Who says we should live by the rules?

I found out about this really interesting site/blog called Location Independent Living. It seems to be outlining how one person was able to start their own business that was not tied to a specific location (web-based, I’m guessing) and how that freed them up to do what it is they really want to be doing. In this person’s case, it seems to be to travel the world.

Check out this excerpt from the About page:

Who says you should live by the rules?

Are you fed up with having to live by the rules that say you have to work really hard, make lots of money so you can buy a house with a big mortgage that you then have to work even harder to pay off, until you can finally retire with a nice little nest egg pension…and finally start enjoying your life?

So were we…that’s why we packed in our jobs, set up our own location-independent businesses, sold our house & most of our stuff and left to travel the world indefinitely, searching for our paradise places.

I think this statement has some interesting parallels for followers of Jesus living in America today. Imagine for a moment, if we replace a few words in the last part of that statement:

Who says you should live by the rules?

Are you fed up with having to live by the rules that say you have to work really hard, make lots of money so you can buy a house with a big mortgage that you then have to work even harder to pay off, until you can finally retire with a nice little nest egg pension…and finally start enjoying your life?

So were we…that’s why we packed in our jobs, set up our own location-independent businesses, sold our house & most of our stuff and redirected our surplus of resources (time, money, creativity, etc.) towards furthering the Kingdom of God by helping those in need around us.

Granted, I don’t think we all have the know-how to setup online businesses, but the principle behind this idea, of not simply going along with the American Dream, is a good one no doubt. I haven’t heard too many Christians in America that are challenging the notion of “work really hard your entire life so that you can rest once you’re really old.”

Where’s the balance in that? There’s got to be a happy medium.

Am I taking crazy pills here? Let me know…

(HT: Lifehacker -> ZenHabits)

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6 thoughts on “Who says we should live by the rules?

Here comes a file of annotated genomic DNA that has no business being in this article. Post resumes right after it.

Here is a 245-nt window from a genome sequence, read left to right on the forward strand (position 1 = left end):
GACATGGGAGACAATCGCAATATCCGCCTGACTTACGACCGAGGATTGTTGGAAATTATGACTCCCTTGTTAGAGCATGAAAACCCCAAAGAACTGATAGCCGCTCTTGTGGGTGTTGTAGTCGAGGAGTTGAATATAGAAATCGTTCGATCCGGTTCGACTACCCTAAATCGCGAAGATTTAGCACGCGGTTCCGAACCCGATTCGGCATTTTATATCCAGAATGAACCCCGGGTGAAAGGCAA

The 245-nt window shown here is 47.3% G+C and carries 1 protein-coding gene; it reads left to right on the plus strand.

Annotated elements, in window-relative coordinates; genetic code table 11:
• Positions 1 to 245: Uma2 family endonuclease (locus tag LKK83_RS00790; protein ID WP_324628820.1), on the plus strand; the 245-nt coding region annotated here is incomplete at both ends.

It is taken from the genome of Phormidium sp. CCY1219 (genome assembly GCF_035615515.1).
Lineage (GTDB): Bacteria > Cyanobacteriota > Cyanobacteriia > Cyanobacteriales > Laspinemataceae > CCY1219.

1. Interesting, I just came across this similar book: The 4-Hour Workweek: Escape 9-5, Live Anywhere, and Join the New Rich (Hardcover)

    Amazon has the blurb and interesting editorial reviews:
    http://www.amazon.com/4-Hour-Workweek-Escape-Live-Anywhere/dp/0307353133/ref=pd_bbs_sr_1?ie=UTF8&s=books&qid=1199863374&sr=8-1

    Either way, I’ll be honest I’m not sure if what these books (including your edit) propose is any better than the american dream…because ultimately they’re both take care of myself first then look to others. Maybe it’s just my idealistic viewpoint, but I’m not satisfied with the answer that it’s “how the world works” aka you need money. Even though one could argue that someone who becomes rich conventionally or by above could have a bigger sphere of influence in the world…I wonder if someone who gave their life all out with basic life needs a distant second to the kingdom would still have the greater effect.

    2 other things:
    * do you want my 19″ Flat CRT? I’m going to give it away…
    * we should hang out soon!

  2. Rob-

    Long time no see! Glad to hear from you. Don’t need the monitor, we’ve already got one like that. Thanks though! And yes, we need to get together. Our offer stands to have you over again, whenever you’re free. Just let us know, busy man! 😉

    Back on topic, I wish that we didn’t need money… but thus far I haven’t figured out how that’s possible. Aside from maybe living in a rural environment and making everything you need (growing food, etc.). So, the best thing I can think of is to do 1 of 2 things:

    1) Make more money, but spend the same as I do, so that I can give more away to help people. This might use up more of my time though, if I want to work somewhere that I can make more money.

    2) Make the same, or less money, doing something that takes up less of my time, and drastically reduce my expenses, so that I can have more surplus.

    It seems that #2 is the one that is most likely to also provide more free time, and not just free money, so that’s why I’ve resonated with that option. I think what I’ve described in this post can jive with #2 here, in that if you can quit your “normal” job, and get enough income to get by by doing something that doesn’t require as much of your time/energy, then that’s a huge net increase in resources that we can now use for the Kingdom…

    I don’t think that’s necessarily a “me-first” mentality. I think it’s actually a “me-last” mentality, cause you’re sacrificing all the luxuries of life in order to not be owned by your job or your stuff, so that you can actually make a positive impact around you…

    I think this is drastically different from that 4 hour work week book (I’ve heard a bunch about it before), in that his model is that you OUSOURCE all your work to people in India, etc. Which is definitely a me-first mentality, in that your time is better than theirs, so you dump your crap work on them so that you can go gallivant around the world… That’s a completely different animal than creatively trying to come up with a way to make money, in less time, without exploiting anyone, so that you have more free time and money to do better things, like help people….

    What do you think? We should get together so we can talk about it more… 😉

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